Snapshot composites are "scientific approximations of appearance based on DNA " and are not likely to be exact replicas of appearance, police said.

Brutal killing Anderson's roommate, Jody Spooner, 18. told police that on the day of the fatal stabbing, she came home at 2 :30 p.m. and found Anderson visiting with two male salesmen from Renaware Distributors. Spooner went to take a nap at about 2 :45 and heard the radio on and Anderson's shower running.

She thought she heard a scream at about 4 :15 p.m. but did not check on Anderson until about 5 :15 p.m. when she heard the radio on, the water still running and Anderson's door ajar. After finding Anderson on the floor, Spooner ran to a neighbor's in tears to call police, according to court records.

Spooner initially thought Anderson killed herself, according to court records, but upon arriving at the young women's apartment, two HPD officers found a blue-and-white towel with red stains near the apartment's entrance. Another officer found a bloodstained towel on the bottom step of upper lobby's stairwell, on the Ewa side of the building.

Anderson was lying on her back in a pool of blood on the floor of her room with stab wounds to her neck, chest, abdomen and both thighs. She also sustained lacerations to her upper left arm and puncture wounds to her left forearm, according to the affidavit.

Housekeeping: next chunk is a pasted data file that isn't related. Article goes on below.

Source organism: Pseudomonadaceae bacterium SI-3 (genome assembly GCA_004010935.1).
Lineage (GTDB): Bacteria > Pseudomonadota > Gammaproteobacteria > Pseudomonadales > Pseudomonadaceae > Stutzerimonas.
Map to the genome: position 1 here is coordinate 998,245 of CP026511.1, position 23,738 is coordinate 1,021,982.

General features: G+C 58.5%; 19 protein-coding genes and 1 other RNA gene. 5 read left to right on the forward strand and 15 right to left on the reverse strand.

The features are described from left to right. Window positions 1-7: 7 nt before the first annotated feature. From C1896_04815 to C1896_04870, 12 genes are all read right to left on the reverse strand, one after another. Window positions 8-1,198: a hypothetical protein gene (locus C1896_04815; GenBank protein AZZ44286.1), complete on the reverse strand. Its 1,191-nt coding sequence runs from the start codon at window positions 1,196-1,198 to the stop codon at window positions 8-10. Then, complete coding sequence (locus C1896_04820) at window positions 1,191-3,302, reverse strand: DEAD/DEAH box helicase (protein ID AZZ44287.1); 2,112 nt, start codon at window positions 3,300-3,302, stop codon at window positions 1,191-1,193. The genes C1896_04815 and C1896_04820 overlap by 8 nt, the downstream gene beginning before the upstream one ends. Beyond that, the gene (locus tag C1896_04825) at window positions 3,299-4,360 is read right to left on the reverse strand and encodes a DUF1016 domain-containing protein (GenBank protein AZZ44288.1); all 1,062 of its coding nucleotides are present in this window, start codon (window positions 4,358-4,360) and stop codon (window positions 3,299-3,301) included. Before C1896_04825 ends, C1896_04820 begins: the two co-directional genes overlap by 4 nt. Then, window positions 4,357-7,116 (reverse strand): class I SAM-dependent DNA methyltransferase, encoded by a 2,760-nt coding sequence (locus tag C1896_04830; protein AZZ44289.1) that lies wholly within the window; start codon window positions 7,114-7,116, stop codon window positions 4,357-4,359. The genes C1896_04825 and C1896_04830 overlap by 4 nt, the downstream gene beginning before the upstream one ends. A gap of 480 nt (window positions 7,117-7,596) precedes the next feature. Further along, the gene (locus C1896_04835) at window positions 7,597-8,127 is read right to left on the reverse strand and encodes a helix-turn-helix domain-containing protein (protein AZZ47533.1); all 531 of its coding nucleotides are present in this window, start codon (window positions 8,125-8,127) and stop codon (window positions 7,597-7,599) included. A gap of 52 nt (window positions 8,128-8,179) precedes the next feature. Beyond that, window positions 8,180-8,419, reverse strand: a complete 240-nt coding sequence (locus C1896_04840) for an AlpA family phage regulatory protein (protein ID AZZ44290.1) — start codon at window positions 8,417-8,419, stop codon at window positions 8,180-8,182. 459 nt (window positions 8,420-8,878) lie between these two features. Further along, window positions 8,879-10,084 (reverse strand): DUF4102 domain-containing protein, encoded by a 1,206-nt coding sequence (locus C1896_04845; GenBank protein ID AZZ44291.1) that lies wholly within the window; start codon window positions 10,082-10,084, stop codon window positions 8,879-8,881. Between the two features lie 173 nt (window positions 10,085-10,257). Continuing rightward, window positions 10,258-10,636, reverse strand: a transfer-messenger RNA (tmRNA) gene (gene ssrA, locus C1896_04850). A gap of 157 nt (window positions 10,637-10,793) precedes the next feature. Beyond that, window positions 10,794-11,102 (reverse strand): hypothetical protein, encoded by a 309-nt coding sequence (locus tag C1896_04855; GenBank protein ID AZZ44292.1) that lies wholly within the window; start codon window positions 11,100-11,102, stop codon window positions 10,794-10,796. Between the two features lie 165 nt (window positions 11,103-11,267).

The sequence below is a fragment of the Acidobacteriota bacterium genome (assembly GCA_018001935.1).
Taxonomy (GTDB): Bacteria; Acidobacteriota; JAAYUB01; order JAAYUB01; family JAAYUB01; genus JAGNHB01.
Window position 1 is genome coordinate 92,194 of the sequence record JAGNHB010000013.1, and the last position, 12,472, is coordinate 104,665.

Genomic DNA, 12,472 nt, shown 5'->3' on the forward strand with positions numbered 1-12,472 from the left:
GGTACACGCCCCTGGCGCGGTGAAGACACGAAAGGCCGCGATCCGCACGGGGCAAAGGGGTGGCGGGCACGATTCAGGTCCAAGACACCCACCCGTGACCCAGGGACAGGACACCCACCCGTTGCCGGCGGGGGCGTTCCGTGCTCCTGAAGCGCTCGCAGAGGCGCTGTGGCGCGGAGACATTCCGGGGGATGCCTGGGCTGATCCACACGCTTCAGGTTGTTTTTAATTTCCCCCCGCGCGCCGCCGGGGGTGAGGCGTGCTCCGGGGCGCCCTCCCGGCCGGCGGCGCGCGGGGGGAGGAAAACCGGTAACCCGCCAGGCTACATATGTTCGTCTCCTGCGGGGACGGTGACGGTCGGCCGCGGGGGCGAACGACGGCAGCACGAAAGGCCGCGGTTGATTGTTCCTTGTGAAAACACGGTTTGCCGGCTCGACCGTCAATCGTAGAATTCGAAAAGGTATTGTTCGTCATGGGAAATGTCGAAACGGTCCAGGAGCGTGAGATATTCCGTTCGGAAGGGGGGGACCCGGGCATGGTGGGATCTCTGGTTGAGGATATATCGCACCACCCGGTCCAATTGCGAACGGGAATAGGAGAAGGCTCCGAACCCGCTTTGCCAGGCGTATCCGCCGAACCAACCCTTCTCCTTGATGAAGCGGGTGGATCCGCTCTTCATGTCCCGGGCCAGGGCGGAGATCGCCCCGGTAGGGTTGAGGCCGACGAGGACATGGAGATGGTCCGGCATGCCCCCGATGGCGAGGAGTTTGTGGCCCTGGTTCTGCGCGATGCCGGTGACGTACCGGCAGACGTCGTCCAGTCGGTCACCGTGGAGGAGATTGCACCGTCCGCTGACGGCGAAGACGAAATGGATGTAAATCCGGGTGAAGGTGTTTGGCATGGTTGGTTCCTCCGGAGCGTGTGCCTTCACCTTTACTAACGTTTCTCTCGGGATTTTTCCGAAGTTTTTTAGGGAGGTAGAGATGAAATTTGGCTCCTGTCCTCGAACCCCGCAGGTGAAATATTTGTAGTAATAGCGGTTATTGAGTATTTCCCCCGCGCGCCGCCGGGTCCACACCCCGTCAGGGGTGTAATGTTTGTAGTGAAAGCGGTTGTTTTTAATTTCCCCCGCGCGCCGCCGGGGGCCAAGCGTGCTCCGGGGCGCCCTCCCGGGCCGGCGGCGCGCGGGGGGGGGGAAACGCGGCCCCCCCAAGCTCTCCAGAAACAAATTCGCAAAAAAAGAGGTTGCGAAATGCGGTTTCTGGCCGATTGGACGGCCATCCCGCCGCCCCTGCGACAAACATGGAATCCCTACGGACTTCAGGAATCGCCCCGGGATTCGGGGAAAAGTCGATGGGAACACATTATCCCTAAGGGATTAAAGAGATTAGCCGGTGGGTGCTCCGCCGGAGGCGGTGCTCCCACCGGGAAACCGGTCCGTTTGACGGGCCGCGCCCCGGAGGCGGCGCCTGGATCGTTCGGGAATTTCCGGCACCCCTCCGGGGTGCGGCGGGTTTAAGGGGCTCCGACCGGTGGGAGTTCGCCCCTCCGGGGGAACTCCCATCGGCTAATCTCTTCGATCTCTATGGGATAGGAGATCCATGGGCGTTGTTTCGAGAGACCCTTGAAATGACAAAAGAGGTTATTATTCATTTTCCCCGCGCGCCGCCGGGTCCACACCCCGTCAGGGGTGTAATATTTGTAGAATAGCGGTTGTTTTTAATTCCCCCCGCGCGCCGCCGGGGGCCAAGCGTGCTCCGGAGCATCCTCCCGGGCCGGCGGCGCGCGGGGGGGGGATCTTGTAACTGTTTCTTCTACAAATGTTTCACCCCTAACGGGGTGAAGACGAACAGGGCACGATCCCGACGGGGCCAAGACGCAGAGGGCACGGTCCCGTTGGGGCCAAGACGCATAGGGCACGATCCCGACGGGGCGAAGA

Spooner told police that Anderson was "too friendly with strangers and that she would talk to anyone on the street without regard to her personal safety."

When Anderson was killed, Honolulu police said she was most likely slain by someone she knew and let into the apartment, according to a story that appeared in the The Honolulu Advertiser on Jan. 10, 1972. The seventh-floor lanai windows were closed and locked before Anderson was killed, police said at the time, and were still locked when her body was found.

The building had an elevator that tenants needed a key to use, which also secured the building, and the fire stairwell would not open from the lobby. Friends of Anderson and Spooner told police that sometimes the fire escape door was left open, and they would use it to access all levels of the complex, according to state court documents.

Chirila earned a master's degree in political science from UH in 1970, according to university registration records. Seven years later he graduated from the University of the Pacific's McGeorge School of Law.

Chirila practiced law for more than 40 years in Nevada and worked at the state level as a deputy attorney general and as a Carson City deputy district attorney. He ran unsuccessfully in September 1994 for a seat on the Nevada Supreme Court, securing 17, 805 votes, according to a 1994 article in the Reno Gazette-­Journal.

In May 1995, Chirila allegedly kidnapped his then-girlfriend ; bound her mouth, hands and legs with packing tape ; pinned her to the floor of their apartment ; and threatened to kill her with a pair of scissors if she left him, according to a report in the Gazette-Journal.

In that case, Chirila was initially charged with felony kidnapping, battery with intent to commit sexual assault and assault with a deadly weapon, according to a Jun. 4, 1995, Associated Press article. The charges were later dropped, and the files in the case sealed by a Nevada judge.